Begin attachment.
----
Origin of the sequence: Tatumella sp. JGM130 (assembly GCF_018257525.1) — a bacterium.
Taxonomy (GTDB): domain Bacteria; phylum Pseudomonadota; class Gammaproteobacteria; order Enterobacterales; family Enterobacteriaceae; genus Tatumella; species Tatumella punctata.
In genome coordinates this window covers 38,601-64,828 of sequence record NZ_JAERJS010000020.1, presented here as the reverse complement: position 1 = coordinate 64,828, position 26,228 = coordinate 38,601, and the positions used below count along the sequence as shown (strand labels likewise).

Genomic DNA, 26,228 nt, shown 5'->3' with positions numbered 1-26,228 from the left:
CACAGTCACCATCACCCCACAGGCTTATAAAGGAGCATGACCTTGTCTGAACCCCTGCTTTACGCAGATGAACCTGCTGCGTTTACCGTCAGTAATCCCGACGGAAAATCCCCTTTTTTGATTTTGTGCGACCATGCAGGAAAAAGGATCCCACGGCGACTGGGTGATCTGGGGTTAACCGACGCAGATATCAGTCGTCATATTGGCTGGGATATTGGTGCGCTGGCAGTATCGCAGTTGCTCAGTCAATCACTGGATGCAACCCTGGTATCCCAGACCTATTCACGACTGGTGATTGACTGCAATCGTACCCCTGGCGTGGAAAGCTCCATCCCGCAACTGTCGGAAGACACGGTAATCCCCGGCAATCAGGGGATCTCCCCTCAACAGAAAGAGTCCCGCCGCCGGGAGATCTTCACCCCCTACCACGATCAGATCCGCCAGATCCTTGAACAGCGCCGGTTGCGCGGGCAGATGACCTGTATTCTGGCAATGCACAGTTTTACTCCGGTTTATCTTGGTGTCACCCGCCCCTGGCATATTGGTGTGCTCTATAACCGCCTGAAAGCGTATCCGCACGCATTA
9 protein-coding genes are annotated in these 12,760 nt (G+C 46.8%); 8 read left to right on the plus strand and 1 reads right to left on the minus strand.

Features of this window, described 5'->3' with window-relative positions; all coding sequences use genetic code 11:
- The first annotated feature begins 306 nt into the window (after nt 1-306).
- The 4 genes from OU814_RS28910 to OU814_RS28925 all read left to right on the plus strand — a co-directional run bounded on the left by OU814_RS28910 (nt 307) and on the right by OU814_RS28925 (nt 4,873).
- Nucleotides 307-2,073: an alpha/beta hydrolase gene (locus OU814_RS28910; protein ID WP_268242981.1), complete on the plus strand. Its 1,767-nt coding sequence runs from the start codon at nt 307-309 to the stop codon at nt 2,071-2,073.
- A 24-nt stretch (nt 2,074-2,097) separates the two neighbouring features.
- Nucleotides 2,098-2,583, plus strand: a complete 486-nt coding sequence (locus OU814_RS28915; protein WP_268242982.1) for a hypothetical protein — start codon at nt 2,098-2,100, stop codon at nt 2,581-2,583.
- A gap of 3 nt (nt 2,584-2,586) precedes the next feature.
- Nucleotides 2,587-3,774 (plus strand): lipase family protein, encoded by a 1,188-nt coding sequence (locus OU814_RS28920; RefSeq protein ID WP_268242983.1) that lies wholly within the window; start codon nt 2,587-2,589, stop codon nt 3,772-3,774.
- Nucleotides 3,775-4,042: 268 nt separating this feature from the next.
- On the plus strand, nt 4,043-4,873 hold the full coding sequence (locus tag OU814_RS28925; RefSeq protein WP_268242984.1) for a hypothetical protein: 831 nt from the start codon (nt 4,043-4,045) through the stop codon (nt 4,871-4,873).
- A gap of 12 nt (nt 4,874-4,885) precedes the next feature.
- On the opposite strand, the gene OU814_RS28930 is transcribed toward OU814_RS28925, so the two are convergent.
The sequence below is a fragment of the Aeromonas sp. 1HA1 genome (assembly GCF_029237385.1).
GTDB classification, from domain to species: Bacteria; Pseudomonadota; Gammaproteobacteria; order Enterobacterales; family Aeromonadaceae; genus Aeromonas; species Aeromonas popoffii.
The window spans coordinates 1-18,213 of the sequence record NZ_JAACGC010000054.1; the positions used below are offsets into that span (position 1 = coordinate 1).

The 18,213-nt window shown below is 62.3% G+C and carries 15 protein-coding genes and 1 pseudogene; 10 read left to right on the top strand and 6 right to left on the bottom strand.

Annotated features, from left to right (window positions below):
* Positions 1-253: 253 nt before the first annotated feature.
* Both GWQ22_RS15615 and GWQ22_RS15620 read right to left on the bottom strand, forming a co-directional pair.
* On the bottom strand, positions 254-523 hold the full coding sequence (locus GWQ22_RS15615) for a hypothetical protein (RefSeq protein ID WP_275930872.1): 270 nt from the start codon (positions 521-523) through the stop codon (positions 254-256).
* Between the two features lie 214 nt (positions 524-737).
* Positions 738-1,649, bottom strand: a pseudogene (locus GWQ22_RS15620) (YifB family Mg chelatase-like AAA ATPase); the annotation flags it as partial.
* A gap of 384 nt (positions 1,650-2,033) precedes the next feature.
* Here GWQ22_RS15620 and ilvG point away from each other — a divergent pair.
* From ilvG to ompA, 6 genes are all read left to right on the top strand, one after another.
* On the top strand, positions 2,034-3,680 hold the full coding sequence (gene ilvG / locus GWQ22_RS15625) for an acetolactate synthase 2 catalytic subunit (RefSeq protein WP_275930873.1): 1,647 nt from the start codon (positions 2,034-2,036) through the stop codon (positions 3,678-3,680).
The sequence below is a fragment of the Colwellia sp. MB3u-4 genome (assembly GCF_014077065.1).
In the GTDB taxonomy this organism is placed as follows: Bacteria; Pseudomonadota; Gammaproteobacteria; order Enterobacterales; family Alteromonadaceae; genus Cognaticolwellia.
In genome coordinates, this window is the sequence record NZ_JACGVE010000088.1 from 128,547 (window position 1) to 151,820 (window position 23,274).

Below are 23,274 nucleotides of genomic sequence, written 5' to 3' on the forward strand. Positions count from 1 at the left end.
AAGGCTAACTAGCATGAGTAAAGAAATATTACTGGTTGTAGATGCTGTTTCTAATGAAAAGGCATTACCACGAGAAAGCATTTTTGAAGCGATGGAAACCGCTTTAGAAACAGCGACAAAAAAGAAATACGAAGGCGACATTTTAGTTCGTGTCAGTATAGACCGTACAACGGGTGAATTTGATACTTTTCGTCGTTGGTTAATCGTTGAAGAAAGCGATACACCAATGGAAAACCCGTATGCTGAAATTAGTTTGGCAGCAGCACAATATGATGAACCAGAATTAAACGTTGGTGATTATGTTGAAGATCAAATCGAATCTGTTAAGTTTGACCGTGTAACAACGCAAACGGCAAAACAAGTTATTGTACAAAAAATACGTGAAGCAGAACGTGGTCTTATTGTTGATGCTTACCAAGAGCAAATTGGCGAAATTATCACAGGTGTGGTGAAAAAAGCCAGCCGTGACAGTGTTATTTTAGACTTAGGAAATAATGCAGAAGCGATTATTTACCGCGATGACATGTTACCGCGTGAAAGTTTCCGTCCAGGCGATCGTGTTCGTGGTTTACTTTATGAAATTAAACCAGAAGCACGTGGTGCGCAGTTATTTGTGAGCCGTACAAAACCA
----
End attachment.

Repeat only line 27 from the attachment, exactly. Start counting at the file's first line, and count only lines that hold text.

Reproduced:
* Between the two features lie 214 nt (positions 524-737).